Collaborating and sharing research findings and best practices with other medical professionals is one of the great pleasures of working in healthcare. Recently, the American Academy of Cardiovascular Perfusion’s 38th International Meeting gave SpecialtyCare’s Medical Office team members the opportunity to present two new papers to the perfusion community. One of the studies examines “The Effect of Ultrafiltration on End-Cardiopulmonary Bypass Hematocrit during Cardiac Surgery.” The purpose of this research was to evaluate the effect of ultrafiltration on end-cardiopulmonary bypass hematocrit by cardiac surgical procedure type. The findings are summarized in today’s blog.
Ultrafiltration is thought to reduce morbidity and the risk of red blood cell transfusion, however very few studies have examined the relationship between ultrafiltration and the overall risk of intraoperative RBC transfusion. Using data from the SpecialtyCare Operative Procedural Registry (SCOPE™), our study looks at a population of nearly 98,000 adults undergoing cardiac surgery at 197 hospitals to evaluate the effects of ultrafiltration volume removed during CPB on the relative risk of receiving an intraoperative RBC transfusion. Recognizing the findings of our own previous work, we were especially interested in testing potential differences between male and female patients in the effects of ultrafiltration.
From a healthcare perspective, the only thing we can be certain of in 2017 is that there will be uncertainty. For healthcare administrators, there is uncertainty around how to manage changes in provisions of the Affordable Care Act, Bundled Payments for Care Improvement (BPCI), and the Medicare Access and CHIP Reauthorization Act (MACRA). Restructuring Medicare and Medicaid could have a significant impact on planning, implementation, and payments for providers. But, regardless of the new format, healthcare providers like SpecialtyCare will always have an obligation—both to their patients and their customers—to improve value by providing high-quality care while containing costs.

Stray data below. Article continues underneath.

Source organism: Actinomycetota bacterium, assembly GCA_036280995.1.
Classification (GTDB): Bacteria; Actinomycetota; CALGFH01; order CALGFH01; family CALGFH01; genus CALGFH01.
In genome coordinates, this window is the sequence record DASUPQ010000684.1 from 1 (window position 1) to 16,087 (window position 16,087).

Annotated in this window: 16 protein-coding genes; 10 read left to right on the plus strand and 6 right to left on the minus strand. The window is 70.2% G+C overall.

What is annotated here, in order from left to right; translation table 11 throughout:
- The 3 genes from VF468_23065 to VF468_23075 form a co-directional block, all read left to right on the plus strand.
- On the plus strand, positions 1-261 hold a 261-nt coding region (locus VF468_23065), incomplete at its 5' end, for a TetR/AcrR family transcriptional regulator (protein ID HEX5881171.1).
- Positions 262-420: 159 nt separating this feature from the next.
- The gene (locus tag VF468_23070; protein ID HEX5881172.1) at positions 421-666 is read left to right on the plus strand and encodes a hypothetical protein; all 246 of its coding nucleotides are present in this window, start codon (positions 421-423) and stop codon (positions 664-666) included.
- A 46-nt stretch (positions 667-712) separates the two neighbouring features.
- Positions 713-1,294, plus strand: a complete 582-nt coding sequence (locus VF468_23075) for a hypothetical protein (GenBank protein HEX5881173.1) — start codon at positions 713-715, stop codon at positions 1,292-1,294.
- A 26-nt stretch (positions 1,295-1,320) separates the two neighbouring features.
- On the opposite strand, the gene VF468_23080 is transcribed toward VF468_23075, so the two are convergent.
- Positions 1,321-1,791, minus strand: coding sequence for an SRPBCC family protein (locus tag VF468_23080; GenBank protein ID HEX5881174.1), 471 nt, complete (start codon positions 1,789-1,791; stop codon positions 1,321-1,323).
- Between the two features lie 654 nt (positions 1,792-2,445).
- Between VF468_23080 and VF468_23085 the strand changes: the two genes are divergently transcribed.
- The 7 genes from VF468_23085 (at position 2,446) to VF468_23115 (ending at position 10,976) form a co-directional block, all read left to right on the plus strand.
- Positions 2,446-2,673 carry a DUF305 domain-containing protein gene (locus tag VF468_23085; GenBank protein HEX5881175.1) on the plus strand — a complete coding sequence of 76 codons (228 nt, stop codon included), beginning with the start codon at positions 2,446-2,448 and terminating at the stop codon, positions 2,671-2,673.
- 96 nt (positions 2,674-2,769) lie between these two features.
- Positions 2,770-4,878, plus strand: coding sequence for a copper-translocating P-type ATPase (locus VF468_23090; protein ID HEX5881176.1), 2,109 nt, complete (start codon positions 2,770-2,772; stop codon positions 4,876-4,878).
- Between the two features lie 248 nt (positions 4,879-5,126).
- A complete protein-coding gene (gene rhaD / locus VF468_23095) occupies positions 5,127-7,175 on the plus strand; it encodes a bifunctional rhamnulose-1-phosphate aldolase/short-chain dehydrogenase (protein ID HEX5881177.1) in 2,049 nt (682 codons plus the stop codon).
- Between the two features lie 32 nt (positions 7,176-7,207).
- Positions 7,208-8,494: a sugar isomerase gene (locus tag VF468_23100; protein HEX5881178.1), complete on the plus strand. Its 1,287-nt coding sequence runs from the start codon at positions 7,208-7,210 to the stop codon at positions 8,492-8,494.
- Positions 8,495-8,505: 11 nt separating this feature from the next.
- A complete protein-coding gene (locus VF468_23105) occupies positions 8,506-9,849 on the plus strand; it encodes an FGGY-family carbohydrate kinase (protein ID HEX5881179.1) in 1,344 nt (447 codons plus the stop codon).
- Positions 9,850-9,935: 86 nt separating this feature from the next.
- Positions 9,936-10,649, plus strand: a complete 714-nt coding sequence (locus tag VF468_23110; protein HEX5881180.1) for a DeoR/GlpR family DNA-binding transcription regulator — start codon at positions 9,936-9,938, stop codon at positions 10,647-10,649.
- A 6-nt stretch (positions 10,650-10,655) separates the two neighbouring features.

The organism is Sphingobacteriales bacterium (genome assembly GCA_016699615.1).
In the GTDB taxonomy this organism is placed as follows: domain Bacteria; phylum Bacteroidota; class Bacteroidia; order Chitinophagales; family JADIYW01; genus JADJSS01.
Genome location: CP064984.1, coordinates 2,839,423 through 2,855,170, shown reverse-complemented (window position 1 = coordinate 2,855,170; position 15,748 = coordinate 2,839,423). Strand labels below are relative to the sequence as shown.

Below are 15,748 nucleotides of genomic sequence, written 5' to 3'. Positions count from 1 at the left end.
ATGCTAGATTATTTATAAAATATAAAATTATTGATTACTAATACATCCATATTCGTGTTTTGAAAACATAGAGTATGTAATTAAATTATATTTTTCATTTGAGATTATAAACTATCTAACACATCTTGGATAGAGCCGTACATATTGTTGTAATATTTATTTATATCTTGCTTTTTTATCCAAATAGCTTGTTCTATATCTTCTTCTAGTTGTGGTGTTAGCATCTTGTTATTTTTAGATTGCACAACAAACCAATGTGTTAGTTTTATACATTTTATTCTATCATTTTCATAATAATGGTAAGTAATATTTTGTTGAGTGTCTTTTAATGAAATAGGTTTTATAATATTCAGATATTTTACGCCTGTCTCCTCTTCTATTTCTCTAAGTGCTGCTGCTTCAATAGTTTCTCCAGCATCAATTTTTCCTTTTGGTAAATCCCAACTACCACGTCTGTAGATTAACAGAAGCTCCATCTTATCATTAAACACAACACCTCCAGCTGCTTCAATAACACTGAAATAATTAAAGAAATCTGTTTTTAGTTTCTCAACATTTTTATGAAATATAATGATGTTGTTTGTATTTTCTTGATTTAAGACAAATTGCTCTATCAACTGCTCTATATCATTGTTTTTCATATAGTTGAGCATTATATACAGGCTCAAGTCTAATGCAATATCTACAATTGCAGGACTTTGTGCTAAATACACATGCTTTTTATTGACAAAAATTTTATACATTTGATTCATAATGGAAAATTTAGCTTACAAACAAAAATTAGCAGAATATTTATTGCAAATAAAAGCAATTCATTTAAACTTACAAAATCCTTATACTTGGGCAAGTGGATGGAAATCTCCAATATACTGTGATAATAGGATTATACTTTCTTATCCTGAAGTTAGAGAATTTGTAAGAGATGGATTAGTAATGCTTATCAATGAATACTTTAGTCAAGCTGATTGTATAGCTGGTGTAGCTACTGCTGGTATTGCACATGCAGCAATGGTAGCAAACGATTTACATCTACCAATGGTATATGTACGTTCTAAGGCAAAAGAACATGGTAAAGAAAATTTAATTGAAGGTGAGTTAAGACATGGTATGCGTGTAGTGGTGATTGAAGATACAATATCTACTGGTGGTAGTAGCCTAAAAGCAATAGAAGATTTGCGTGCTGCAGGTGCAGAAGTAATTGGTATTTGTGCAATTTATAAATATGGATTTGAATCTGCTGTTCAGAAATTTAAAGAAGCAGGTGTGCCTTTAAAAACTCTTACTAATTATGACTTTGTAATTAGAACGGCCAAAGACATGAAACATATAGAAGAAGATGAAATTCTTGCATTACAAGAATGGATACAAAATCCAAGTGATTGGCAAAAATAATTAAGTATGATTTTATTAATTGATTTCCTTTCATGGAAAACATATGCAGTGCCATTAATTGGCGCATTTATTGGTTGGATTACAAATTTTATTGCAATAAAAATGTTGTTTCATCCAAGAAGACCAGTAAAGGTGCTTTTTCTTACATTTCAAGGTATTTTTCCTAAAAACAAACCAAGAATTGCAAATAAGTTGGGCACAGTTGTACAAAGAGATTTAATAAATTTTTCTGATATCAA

On October 26, 2016, SpecialtyCare acquired Sentient, a highly regarded intraoperative neuromonitoring provider. We’re thrilled to welcome the people of Sentient to our team. We believe we’ll be a great fit together, both clinically and culturally. Combining our talent and experience will enhance our collective strengths and create new opportunities to advance patient care and drive clinical quality, which reduce costs for our patients and customers.
Our intraoperative neuromonitoring (IONM) research studies show that IONM helps keep patients safe during surgery, decreases complications, and reduces costs associated with the use of analgesics, length of hospital stay, neurorehabilitation, and long-term chronic care. One such study, Neurologic Outcomes Following Differential Resolution of Neuromonitoring Alerts during Extradural Spine Surgery, examines the relationship between reversal of intraoperative neurophysiologic change and neurologic outcome following segmental spine surgery.